‘When the first thing you see is a palm tree, you know you’re in for some fun.’ Mrs Smith’s wise words as we step out of Barcelona Airport. Sun beating down, we hop into a cab to take us the Alma in the upscale Eixample district. Driving down the Diagonal, the main boulevard running through the city, we spend the next 20 minutes admiring the architecture and how masterfully this city throws in modern with 19th century.
A former Forties’ apartment block, Alma’s façade is discreet, reminiscent of a townhouse off Madison Avenue in NYC. Past elegant black wrought-iron gates, the grey wash is accented by perfectly sculpted topiaries. Snappily dressed staff await and we’re greeted warmly. Mrs Smith muses that they’re all perfect these Stepford-esque men or women, whose etiquette, knowledge, English – is all perfect. Without skipping a beat, these flawless folks even know my name. Talk about a nice ego boost – and that’s before they’ve indulged us further by bringing over some bubbles.
I’ll be honest, check-in takes a few minutes: but that’s understandable when your fingerprint scan serves as your key. Hey, I’m fine to linger sipping bubbles and reclining like James Bond… especially when there’s even a Moneypenny standing by to predict my next need. If only I had an Aston Martin. I am sure that could be arranged.
After ascending a small flight of stairs we enter a internal courtyard that has a ceiling height of 10 stories. It’s grey, it’s stone, it’s glass – it’s minimalist. In my mind somewhere in the background Darth Vadar’s themesong is playing; I fully expect to see Princess Leia turn the corner. Mrs Smith is standing in awe. ‘Do you think we can use the word ‘orgasm’ in this review? Because if we can, then I’m having one – an architectural orgasm. I’m never leaving. Have my mail forwarded and bring me more bubbles.’ Beyond this impressive atrium, rooms resonate with clean-cut contemporary style, some boasting views of Catalan architect Gaudi's monumental La Pedrera building.
Fingerprints zapped, the door to our room opens. ‘It’s the little things,’ she says, the interior designer in her scrutinising all the little details, such as room number displays inspired by graphic typewriter keys. I, on the other hand, notice that everything is spacious. The shower comprises its own room. You simply walk in. No need for glass, no need for a curtain – the rainspout showerhead doesn’t stand a chance of getting the floor wet, it’s that big. ‘Ooh,’ she squeals. ‘They even have bath products from our fellow New Yorkers Malin + Goetz.’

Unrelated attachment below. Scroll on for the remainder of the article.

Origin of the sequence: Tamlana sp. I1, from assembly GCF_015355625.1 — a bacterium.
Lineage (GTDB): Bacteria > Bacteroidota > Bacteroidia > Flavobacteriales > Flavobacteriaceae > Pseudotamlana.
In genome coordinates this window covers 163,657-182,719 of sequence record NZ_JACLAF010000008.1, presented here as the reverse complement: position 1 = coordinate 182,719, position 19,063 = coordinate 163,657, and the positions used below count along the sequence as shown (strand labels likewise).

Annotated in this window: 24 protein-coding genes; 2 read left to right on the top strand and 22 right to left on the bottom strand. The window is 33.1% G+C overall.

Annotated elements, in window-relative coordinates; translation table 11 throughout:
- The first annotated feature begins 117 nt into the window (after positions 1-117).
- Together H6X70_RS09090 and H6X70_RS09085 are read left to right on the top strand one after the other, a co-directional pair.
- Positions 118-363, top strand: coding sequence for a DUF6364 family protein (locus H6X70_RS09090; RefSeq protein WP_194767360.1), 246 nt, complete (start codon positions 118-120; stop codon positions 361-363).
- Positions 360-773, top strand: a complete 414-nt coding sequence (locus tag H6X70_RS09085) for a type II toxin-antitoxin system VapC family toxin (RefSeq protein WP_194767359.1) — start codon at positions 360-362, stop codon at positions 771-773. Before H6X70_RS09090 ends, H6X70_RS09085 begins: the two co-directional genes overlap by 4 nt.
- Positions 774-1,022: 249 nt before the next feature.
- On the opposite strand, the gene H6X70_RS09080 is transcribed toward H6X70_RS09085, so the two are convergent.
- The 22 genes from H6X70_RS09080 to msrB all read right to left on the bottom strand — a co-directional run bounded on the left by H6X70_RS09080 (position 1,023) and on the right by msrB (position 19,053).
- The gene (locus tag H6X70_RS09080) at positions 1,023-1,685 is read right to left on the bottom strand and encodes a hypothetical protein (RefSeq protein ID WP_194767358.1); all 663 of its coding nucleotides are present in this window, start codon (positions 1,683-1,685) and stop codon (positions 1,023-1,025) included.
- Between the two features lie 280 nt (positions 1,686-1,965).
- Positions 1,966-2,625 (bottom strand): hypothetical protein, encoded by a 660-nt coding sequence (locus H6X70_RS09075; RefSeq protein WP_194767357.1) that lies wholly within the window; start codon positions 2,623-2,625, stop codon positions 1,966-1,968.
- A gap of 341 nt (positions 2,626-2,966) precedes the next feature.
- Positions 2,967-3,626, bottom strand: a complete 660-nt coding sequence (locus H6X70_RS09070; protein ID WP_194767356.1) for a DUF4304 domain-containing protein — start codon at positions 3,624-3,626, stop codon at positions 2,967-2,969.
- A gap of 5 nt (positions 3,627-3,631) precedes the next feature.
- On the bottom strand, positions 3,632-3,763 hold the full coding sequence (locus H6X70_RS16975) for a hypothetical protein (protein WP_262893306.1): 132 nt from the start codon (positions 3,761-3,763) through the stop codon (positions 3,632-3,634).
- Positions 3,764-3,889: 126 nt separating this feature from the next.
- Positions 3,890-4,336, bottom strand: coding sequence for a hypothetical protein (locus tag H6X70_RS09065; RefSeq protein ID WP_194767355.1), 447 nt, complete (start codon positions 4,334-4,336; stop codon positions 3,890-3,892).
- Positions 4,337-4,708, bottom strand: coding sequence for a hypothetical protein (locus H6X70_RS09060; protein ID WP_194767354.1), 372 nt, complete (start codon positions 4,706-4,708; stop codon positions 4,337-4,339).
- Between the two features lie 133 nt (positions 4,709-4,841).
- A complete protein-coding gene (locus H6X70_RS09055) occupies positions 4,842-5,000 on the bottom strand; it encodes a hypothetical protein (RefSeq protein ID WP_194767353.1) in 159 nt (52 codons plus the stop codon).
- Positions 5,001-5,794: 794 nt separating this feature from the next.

After surveying our home for the next three days, we grab a late lunch (normal time for Spain) at Bar Mut just around the corner, where they have an extensive selection of cava, wines and a few delicious plates of whatever is fresh that day. Next we hit the main Fifth Avenue equivalent, the Passeig de Gràcia, and we window-shop our way down to the Gothic Quarter, where the labyrinth of alleyways is like a life-size Pac Man game. Before you know it, we are at the port and heading to 7 Portes, a Barcelona institution for more years than I’ve been alive. A classic version of what the Wolseley or Balthazar is now, this restaurante is the real deal.
As it starts to rain the next day, we shelter in the hotel. We hit the spa and head for the wet steamroom, which revives and thaws our wintery bones. There is a new 18-metre two-lane waist-deep lap pool too. Warm and people-free, I relish the rare chance to swim uninterrupted laps. A basic gym has most things one actually needs, so after a splash, for New York second I think about a workout. But come on, who are we kidding? That would interrupt the fantastic late breakfast we’ve ordered via room service. We head back to the room and luxuriate in showers under a rain-style downpour so generous it could irrigate the whole of the south coast of England.
Dinner is served in a streamlined restaurant and bar area beside the lobby, with a small, carefully curated menu that is served by a genuinely sincere and enthusiastic bartender. You see, it really is like having your own personal Jeeves at your fingertips. Each course, as much of a cliché as it sounds, is delicious. Portions are sensibly sized and we manage four courses with ease. Mod-Med food, and a taste of local cuisine care of spaghettini with Catalan butifarra (black sausage) and egg is accompanied by a bottle of their very reasonably priced wines (€20–€30); afterwards we enjoy whiskies and a cigar in the serene courtyard. In warmer months this must have quite the scene.
Now, you can image as time to leave approaches, Mrs Smith has decided that she does not want to leave – after all, Alma hotel has all the convenience, comfort and accommodation of home. And more. When I raise this with the receptionist, she just smiles, then says: ‘Maybe you could move in with the gentleman we have had living here for six months...’